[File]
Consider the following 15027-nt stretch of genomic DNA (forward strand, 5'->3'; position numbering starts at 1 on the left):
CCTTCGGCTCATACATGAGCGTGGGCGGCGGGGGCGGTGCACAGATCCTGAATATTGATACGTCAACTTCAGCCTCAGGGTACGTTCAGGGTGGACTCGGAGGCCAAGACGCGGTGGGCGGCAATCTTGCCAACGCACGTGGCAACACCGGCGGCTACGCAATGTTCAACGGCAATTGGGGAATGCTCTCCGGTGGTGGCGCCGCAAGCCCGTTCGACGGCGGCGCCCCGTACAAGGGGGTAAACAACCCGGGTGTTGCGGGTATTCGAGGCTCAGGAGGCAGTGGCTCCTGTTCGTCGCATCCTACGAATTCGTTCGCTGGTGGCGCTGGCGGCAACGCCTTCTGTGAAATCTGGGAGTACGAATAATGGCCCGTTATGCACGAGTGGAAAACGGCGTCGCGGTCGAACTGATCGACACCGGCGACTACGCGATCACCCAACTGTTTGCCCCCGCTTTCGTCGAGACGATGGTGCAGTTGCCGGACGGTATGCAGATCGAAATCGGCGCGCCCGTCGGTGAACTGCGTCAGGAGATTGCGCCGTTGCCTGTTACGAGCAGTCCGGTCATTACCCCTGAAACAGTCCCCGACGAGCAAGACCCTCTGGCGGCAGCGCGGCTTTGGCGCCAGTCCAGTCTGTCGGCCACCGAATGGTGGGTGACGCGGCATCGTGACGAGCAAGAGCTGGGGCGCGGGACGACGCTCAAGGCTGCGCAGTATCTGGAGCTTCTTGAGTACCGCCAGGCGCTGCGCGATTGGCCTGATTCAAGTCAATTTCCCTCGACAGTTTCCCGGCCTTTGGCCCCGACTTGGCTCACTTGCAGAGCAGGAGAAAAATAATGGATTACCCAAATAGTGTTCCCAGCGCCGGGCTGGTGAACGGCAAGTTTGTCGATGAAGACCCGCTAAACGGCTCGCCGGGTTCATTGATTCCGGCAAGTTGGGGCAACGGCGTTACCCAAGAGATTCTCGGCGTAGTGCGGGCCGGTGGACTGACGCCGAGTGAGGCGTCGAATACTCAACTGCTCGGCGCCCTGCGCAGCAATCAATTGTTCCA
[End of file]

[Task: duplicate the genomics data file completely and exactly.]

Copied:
Consider the following 15027-nt stretch of genomic DNA (forward strand, 5'->3'; position numbering starts at 1 on the left):
CCTTCGGCTCATACATGAGCGTGGGCGGCGGGGGCGGTGCACAGATCCTGAATATTGATACGTCAACTTCAGCCTCAGGGTACGTTCAGGGTGGACTCGGAGGCCAAGACGCGGTGGGCGGCAATCTTGCCAACGCACGTGGCAACACCGGCGGCTACGCAATGTTCAACGGCAATTGGGGAATGCTCTCCGGTGGTGGCGCCGCAAGCCCGTTCGACGGCGGCGCCCCGTACAAGGGGGTAAACAACCCGGGTGTTGCGGGTATTCGAGGCTCAGGAGGCAGTGGCTCCTGTTCGTCGCATCCTACGAATTCGTTCGCTGGTGGCGCTGGCGGCAACGCCTTCTGTGAAATCTGGGAGTACGAATAATGGCCCGTTATGCACGAGTGGAAAACGGCGTCGCGGTCGAACTGATCGACACCGGCGACTACGCGATCACCCAACTGTTTGCCCCCGCTTTCGTCGAGACGATGGTGCAGTTGCCGGACGGTATGCAGATCGAAATCGGCGCGCCCGTCGGTGAACTGCGTCAGGAGATTGCGCCGTTGCCTGTTACGAGCAGTCCGGTCATTACCCCTGAAACAGTCCCCGACGAGCAAGACCCTCTGGCGGCAGCGCGGCTTTGGCGCCAGTCCAGTCTGTCGGCCACCGAATGGTGGGTGACGCGGCATCGTGACGAGCAAGAGCTGGGGCGCGGGACGACGCTCAAGGCTGCGCAGTATCTGGAGCTTCTTGAGTACCGCCAGGCGCTGCGCGATTGGCCTGATTCAAGTCAATTTCCCTCGACAGTTTCCCGGCCTTTGGCCCCGACTTGGCTCACTTGCAGAGCAGGAGAAAAATAATGGATTACCCAAATAGTGTTCCCAGCGCCGGGCTGGTGAACGGCAAGTTTGTCGATGAAGACCCGCTAAACGGCTCGCCGGGTTCATTGATTCCGGCAAGTTGGGGCAACGGCGTTACCCAAGAGATTCTCGGCGTAGTGCGGGCCGGTGGACTGACGCCGAGTGAGGCGTCGAATACTCAACTGCTCGGCGCCCTGCGCAGCAATCAATTGTTCCA